prices for materials, it is reasonable to believe that the offerings with lower
market shares will continue to decline. This decline will provide opportunity
for Arctic Power (although CPC's economy detergent offering, called ABC, has
consumed much of the market share that was lost by the smaller competitors).
Arctic Power holds a strong share of the market in three regions: Quebec
(17.5%), Maritimes (6.3%) and British Columbia (5.5%). These three regions
comprise 44% of the total volume of detergent sales for the country. Other
regional market sizes are displayed in Appendix C. For Arctic Power to capture
12% of market share, it must look beyond these three regions (see Appendix C).
Thirty-nine percent of the Canadian market is held in Ontario. Arctic Power's
penetration into this large region is a meager 0.8%. For Arctic Power to reach
its goal of 12% market share, Ontario must be considered a major part of the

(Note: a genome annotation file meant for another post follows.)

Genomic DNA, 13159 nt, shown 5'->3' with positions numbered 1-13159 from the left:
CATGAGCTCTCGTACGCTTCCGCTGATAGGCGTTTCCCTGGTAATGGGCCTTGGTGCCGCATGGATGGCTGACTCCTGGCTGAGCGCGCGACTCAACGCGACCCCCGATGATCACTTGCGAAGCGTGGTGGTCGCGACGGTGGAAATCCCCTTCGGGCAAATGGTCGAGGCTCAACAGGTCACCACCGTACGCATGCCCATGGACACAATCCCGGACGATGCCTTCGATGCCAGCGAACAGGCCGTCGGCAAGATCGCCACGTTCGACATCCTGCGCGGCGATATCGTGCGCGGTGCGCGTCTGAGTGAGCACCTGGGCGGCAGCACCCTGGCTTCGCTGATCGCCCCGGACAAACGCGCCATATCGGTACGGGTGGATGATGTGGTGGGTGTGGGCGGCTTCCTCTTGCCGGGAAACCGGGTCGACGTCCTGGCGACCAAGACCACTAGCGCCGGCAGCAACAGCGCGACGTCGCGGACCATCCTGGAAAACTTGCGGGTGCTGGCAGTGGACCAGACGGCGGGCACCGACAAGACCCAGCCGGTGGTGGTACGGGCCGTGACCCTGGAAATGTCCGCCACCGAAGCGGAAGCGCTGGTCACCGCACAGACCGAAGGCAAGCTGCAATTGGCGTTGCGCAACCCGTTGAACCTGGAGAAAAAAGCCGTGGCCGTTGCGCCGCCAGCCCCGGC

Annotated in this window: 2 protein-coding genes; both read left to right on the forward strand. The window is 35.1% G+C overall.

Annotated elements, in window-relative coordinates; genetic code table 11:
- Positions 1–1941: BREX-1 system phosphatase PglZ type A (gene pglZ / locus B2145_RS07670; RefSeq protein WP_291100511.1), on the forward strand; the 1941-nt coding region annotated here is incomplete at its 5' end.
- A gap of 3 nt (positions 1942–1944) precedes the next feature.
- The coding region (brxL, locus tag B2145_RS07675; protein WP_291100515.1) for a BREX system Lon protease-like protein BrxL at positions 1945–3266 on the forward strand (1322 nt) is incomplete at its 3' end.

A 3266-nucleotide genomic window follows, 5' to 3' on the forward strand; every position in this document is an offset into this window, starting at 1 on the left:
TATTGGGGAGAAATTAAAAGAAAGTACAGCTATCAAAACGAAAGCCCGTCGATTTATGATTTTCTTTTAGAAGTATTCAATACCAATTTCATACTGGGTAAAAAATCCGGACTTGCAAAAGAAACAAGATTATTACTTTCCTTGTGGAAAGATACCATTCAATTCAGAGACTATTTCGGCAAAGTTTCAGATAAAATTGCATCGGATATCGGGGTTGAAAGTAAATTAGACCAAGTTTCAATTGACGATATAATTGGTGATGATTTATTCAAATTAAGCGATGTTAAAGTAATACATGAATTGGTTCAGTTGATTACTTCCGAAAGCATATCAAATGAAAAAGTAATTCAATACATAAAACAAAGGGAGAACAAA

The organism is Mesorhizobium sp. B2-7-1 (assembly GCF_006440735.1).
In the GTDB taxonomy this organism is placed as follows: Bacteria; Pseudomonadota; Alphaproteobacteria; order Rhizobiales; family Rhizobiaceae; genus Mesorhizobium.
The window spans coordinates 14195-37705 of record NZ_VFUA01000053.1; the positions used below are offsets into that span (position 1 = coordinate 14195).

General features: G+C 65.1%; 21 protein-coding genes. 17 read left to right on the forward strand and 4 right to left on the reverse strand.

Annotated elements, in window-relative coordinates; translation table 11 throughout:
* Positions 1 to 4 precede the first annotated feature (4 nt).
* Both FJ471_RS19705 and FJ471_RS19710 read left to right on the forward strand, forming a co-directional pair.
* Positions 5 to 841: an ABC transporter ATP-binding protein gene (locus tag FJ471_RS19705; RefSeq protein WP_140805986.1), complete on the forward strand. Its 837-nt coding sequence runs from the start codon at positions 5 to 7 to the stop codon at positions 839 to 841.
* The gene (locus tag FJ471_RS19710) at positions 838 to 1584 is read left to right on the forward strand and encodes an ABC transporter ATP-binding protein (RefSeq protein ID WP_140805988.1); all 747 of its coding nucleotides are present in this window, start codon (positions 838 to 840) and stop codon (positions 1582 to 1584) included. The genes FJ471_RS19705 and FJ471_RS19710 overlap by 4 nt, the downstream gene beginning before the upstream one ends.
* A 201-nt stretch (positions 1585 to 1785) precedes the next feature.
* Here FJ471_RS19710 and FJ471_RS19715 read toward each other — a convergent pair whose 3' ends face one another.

strategy. Ontario has the highest return on media expenditure of any region (see
Appendix D). Ontario is also changing the way that it washes clothes. The
proportion of households in Ontario that use cold water washing has increased
from 14% in 1981 to 17% in 1986. Hence, a marketing strategy that will provide
further penetration into Ontario is quite desirable. Arctic Power's positioning
strategy has been twofold. First, Arctic Power has been positioned in eastern
Canada as a superior laundry detergent, especially formulated for cold water
washing. In the western market, Arctic Power has attempted to develop the cold
water market. In either case, Arctic Power's position is connected to cold
water. The good news is that regular cold water washing has increased nationally
from 20% in 1981 to 29% in 1986. Another 25% of consumers could be described as
occasional users of cold water for washing. Hence, 54% of Canadians wash in cold
water. When people were asked about the benefits of washing in cold water, the
results were astounding. The eight most common answers could be easily divided
into two categories - those that were money saving in nature (saves energy,
cheaper, saves hot water, saves electricity) and those that related to the
quality of the job performed (stops shrinkage, prevents color running, colors
stay brighter, easier on clothes). Appendix E analyzes the responses given by
region. The results clearly indicate that Quebec, the Maritimes, and British
Columbia are more interested in the cost saving aspects of cold water washing.
Conversely, Ontario, Alberta and the Manitoba/Saskatchewan believe that cold